Thursday, January 31, 2008
The New York Appellate Division for the Second Judicial Department disbarred an attorney for, among other things, allowing non-lawyers to exercise control over his law practice. He had entered into a written agreement with a business to give the company "complete authority to accept or reject personal injury clients for him and to establish legal fees...[he] agreed to accept 10% of any contingent legal fee that he received while [the company] took 90%." He had no prior disciplinary history and a number of character witnesses, but:
"The respondent explained his reasons for expanding his practice into the personal injury field, his initially unsuccessful forays into the personal injury field at a time when his practice was not going well and he was in the midst of a divorce, and his discussions with non-attorney/medallion cab entrepreneur Simon Garber, which, unfortunately, developed into the business arrangement which led to this disciplinary proceeding. Although the respondent had some ethical concerns about the agreement he entered into, he admittedly did not do enough to resolve those concerns. According to the respondent, his lackadaisical approach to 'this patently foolish arrangement' was in sharp contrast to the manner in which he had previously and subsequently conducted his law practice.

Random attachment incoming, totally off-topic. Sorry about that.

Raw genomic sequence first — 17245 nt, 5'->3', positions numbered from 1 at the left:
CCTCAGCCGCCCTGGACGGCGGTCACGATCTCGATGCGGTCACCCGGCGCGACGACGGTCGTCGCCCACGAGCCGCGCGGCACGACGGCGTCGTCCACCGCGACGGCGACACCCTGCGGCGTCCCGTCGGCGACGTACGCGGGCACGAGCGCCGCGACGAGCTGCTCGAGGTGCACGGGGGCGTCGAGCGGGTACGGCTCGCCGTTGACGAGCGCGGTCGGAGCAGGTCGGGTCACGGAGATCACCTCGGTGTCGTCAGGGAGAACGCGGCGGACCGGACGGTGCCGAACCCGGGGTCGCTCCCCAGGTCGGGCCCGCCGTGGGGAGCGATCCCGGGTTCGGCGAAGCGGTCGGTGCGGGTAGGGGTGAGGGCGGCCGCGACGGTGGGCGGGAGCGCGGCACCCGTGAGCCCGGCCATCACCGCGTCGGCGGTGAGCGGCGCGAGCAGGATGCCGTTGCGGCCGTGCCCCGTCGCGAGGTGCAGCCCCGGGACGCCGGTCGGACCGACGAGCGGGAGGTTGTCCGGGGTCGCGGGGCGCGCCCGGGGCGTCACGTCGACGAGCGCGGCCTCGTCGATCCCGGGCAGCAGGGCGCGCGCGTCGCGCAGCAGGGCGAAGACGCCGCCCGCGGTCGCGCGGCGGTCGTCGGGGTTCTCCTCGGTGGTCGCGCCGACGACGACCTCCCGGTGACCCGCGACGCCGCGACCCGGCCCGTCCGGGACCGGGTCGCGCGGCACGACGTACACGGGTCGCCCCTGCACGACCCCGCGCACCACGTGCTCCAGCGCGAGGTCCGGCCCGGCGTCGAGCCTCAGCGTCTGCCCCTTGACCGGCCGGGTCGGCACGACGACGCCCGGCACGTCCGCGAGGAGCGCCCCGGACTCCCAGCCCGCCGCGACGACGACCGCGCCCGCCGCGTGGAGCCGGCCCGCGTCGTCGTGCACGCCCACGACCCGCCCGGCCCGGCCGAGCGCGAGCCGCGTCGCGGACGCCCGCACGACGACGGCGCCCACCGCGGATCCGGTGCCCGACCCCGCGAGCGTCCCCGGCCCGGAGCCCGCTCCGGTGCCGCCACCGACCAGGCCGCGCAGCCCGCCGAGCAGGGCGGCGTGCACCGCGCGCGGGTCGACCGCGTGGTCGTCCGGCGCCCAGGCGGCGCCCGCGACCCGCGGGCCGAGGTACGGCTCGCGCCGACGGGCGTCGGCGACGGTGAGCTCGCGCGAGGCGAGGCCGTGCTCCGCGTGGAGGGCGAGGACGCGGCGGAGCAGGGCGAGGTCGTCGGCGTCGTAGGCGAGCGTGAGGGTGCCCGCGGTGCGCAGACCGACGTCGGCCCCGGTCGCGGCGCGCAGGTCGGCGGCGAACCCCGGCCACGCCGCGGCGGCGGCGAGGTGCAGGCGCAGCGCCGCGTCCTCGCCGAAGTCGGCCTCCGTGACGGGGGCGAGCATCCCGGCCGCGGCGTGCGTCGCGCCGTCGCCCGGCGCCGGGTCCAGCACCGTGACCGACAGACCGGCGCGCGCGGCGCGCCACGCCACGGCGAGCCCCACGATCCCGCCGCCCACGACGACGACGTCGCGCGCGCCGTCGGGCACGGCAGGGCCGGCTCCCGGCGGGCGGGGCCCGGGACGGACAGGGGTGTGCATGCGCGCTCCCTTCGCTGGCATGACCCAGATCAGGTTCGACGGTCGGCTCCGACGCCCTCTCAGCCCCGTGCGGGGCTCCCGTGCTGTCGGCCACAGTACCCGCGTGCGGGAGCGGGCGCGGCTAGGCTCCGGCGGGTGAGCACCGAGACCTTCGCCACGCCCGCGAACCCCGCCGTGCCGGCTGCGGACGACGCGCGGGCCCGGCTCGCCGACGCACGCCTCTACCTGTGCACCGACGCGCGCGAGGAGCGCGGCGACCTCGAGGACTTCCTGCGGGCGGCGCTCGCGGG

Notwithstanding the absence of harm to any clients and the respondent's professed lack of venality, he is guilty of serious professional misconduct including allowing non-attorneys to exercise control over his law practice, maintaining escrow funds in a non-escrow account, and falsely holding himself out as an partner with another attorney who has since been disbarred. Despite the respondent's characterization of his ethical breaches as isolated misjudgments, it is evident from the time frame of the charges and his total abdication of control over his practice to non-attorneys, that the misconduct involved was pervasive. Under the totality of the circumstances, the respondent is disbarred for his professional misconduct." (Mike Frisch)